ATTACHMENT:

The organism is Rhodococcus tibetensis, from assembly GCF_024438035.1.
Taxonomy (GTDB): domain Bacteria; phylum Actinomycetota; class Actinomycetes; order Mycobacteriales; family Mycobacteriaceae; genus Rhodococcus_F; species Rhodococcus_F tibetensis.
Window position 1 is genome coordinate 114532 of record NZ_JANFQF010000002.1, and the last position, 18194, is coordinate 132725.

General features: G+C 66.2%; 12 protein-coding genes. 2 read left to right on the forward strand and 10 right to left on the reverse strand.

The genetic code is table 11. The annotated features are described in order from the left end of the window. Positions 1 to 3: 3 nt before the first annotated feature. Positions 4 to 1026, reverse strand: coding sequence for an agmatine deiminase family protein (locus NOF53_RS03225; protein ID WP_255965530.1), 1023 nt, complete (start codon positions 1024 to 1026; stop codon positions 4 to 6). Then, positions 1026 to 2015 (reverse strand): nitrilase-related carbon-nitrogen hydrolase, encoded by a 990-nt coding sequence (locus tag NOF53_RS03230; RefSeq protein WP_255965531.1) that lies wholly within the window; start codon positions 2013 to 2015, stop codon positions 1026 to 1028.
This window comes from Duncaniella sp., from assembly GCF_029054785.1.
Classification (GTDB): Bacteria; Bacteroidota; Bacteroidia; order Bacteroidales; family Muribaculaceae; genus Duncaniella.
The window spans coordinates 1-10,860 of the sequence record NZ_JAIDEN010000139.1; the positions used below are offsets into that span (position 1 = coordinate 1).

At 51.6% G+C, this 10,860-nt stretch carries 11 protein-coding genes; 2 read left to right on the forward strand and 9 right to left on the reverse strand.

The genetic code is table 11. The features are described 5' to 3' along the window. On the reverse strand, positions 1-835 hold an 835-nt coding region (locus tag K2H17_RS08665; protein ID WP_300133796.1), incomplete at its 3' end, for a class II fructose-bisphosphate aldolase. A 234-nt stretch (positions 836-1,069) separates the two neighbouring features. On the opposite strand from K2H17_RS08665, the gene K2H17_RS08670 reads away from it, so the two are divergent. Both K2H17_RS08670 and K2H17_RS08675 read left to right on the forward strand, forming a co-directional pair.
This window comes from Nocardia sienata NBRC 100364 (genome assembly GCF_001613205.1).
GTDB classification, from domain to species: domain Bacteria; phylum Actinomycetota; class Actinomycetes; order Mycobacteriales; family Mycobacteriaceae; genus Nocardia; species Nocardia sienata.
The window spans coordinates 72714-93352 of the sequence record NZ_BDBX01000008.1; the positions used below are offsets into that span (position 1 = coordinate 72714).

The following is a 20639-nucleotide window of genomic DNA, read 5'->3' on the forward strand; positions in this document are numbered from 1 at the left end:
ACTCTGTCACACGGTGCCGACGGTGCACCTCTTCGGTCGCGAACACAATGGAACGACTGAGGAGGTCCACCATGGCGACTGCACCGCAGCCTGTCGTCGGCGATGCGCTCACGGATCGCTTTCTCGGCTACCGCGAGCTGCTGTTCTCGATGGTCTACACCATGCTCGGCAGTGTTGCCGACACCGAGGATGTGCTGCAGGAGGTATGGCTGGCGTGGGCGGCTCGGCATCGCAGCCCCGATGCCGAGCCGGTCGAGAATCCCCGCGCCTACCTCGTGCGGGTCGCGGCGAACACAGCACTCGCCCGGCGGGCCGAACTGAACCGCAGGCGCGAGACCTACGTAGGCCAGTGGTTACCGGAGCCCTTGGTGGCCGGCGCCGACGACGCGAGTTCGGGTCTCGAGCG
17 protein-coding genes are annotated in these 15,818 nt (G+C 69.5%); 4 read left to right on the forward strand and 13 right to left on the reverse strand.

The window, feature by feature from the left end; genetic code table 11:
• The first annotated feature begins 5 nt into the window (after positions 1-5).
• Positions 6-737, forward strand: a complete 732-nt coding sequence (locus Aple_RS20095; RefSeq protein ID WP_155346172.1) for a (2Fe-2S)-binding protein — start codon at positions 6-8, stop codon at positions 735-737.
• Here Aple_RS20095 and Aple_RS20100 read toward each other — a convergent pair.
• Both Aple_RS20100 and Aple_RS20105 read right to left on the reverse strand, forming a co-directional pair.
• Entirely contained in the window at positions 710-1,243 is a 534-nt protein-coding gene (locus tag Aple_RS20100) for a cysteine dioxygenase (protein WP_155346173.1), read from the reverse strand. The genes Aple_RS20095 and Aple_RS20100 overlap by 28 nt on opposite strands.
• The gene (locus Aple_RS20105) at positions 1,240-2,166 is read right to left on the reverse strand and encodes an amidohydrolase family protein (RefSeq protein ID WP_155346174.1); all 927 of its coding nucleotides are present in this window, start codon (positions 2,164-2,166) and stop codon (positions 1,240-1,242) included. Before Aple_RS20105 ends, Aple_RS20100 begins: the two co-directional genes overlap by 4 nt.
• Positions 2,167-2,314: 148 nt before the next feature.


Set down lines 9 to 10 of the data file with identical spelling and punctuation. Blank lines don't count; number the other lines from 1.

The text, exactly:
At 51.6% G+C, this 10,860-nt stretch carries 11 protein-coding genes; 2 read left to right on the forward strand and 9 right to left on the reverse strand.

The genetic code is table 11. The features are described 5' to 3' along the window. On the reverse strand, positions 1-835 hold an 835-nt coding region (locus tag K2H17_RS08665; protein ID WP_300133796.1), incomplete at its 3' end, for a class II fructose-bisphosphate aldolase. A 234-nt stretch (positions 836-1,069) separates the two neighbouring features. On the opposite strand from K2H17_RS08665, the gene K2H17_RS08670 reads away from it, so the two are divergent. Both K2H17_RS08670 and K2H17_RS08675 read left to right on the forward strand, forming a co-directional pair.